How To Prioritize Your Relationship Through Parenthood

As most of you know, I am a stay-at-home mom to five amazing kids, so you can say that I’ve been down the road of trying to figure out balancing all of my hats: especially when it comes to navigating parenthood and marriage at the same time. It’s not an easy task, balancing it all, but it is doable. One thing that is for sure is that parenthood definitely has the potential to really change a relationship, especially if the journey into parenthood is new.

Afterall, you are stressed, you are more than likely sleep deprived, and you feel as if you can’t put your relationship first anymore - at least not while you have a newborn. You are dealing with a lot of change, so please know that it’s normal to feel this way, but also know that you can work through them and you will find a way to prioritize your relationship!

The good news is that despite all the tough hits a relationship can take on after having a child, many people do say that their bond becomes stronger and deeper. You are not just a pair anymore - you are a family. If you can work through the rough stuff, you will be building a strong foundation to weather the highs and lows that parenthood - and life - can bring your way. You aren’t doing it on your own, you are doing it as a team, which can really help stress levels.

Navigating the waters of managing it all can be tricky, but I want to help you learn how to prioritize your relationship through parenthood. Here are a few ways to do so and a few things to know, as well:

Set Up Time Alone
Drop the kids off at the grandparents, a friends house, or find a babysitter every so often. Set a goal and stick with it! For example, if one date night a month is do-able for you, make that your goal! My friend's pediatrician recommended her to go out with her husband, without the baby, twice a month. This way, they were able to talk, relax, spend time together, and really work on their relationship at least those two times. In order to spend quality time with your partner, you need to set aside time for them - without the kids!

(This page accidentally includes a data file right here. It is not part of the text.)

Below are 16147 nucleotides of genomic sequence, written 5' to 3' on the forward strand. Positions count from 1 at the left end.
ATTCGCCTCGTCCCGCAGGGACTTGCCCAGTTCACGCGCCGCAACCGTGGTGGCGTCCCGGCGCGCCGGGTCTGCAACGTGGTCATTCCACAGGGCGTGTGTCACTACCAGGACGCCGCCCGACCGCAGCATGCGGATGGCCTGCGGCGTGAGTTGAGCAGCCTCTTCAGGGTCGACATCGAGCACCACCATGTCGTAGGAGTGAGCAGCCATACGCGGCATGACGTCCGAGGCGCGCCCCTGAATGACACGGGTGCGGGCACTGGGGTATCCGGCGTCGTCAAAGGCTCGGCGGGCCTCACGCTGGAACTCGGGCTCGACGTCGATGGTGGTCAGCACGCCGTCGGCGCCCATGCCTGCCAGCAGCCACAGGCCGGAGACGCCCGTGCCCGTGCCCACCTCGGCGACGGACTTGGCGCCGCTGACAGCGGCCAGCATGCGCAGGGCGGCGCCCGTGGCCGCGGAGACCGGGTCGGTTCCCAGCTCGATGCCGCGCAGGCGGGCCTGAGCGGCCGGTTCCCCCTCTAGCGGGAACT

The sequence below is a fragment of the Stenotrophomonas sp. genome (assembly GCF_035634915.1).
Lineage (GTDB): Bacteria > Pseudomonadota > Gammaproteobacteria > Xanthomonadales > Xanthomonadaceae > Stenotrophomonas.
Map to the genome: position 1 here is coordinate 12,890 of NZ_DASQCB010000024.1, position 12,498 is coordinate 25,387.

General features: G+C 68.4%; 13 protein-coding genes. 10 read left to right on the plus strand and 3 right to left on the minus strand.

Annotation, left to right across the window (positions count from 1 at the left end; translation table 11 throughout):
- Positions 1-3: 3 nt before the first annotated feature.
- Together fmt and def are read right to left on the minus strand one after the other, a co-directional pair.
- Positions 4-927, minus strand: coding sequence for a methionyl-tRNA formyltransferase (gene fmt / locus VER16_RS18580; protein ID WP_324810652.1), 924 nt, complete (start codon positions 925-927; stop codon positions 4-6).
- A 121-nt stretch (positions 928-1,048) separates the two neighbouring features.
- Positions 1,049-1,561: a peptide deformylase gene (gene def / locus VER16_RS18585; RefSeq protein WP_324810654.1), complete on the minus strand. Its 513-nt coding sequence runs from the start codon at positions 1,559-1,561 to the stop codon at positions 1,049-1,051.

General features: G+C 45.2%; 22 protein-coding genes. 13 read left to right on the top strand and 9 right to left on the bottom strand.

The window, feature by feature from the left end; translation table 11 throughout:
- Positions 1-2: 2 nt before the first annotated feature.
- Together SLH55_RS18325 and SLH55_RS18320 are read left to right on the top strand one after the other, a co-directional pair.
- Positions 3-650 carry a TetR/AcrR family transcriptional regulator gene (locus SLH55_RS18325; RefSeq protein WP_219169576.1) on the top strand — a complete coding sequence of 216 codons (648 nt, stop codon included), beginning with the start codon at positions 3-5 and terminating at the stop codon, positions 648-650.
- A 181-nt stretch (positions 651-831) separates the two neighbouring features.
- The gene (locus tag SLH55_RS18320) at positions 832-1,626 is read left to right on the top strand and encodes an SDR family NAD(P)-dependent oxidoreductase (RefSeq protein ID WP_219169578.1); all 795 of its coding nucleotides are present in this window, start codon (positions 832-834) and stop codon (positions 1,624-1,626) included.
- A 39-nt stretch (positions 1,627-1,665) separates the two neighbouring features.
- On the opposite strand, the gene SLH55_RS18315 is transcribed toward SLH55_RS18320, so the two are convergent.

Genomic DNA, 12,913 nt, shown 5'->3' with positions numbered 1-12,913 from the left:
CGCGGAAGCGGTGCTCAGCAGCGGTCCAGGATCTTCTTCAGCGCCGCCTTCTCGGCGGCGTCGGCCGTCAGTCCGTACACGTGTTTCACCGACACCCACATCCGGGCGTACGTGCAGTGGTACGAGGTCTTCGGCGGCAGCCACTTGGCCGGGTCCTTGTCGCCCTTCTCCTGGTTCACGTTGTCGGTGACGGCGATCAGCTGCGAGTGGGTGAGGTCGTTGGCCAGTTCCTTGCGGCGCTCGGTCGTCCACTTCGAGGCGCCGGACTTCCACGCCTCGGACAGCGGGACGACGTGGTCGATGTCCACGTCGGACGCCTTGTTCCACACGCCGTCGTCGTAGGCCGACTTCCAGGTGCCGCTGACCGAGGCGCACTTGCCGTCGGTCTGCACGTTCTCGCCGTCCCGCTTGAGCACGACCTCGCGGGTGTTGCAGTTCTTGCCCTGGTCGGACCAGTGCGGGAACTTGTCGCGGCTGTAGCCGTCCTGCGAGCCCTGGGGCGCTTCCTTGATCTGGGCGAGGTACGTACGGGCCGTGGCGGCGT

Recognize That This Is Hard For Both Of You
It’s human nature to play the ‘who has it worse’ game, but try to remember that both of you are dealing with different situations and both of you are still going through major identity shifts. Although your roles might look different from one another, it does not mean that the other person is not struggling as much as you are. It might just be in a different way! Your experiences may look different, but still be equally as intense. Acknowledging that will help you both be more understanding with one another and it can lead to a stronger relationship overall.

Talk WIth Someone
I am a huge advocate for mental health awareness and believe that everyone needs to prioritize their mental health, as well as the mental health of their family members. If you are struggling in your relationship, find someone to talk to - someone that can help you! The key is to find a professional counselor that you trust. Ray of Hope Counseling Services offers therapy Athens, Marietta, Kennesaw, and other locations around the Georgia area. In addition, they also offer online therapy to those who are concerned about COVID-19, do not live in the area, or do not have the time to go in.
They aim to help, heal, and strengthen people when it comes to life changes and challenges, so no matter what you are going through, they can help. Their goal is to provide a comfortable and welcoming atmosphere so that you guys feel comfortable. They do not only do marriage counseling, though. They treat clients from the age of 3 to geriatric! From individual, group counseling, marriage counseling, and family counseling, they do it all! Sometimes you just need to talk it out and a professional counselor can help you do that in order to keep your relationship strong.

Being A Little Less Involved Isn’t Always Bad
Do not get me wrong - being involved is a great thing! Your kids need attention, love, and support. It’s vice versa, too. You need all of those things, as well. Even so, there is plenty of evidence that shows that when parents are TOO involved in their kid’s lives, it potentially hinders development of their children’s prefrontal cortices. This means that they could potentially be less resilient. Children with so-called helicopter parents are also at greater risk for developing depression and anxiety over time. Needless to say, do not ignore your children because they need you and it’s not bad to smother them with love. Any parent wants to do that! But, if you need a little less time with your kids and a little more time with your partner, do not feel bad because studies show that it is not harmful to be a little less of a helicopter parent!

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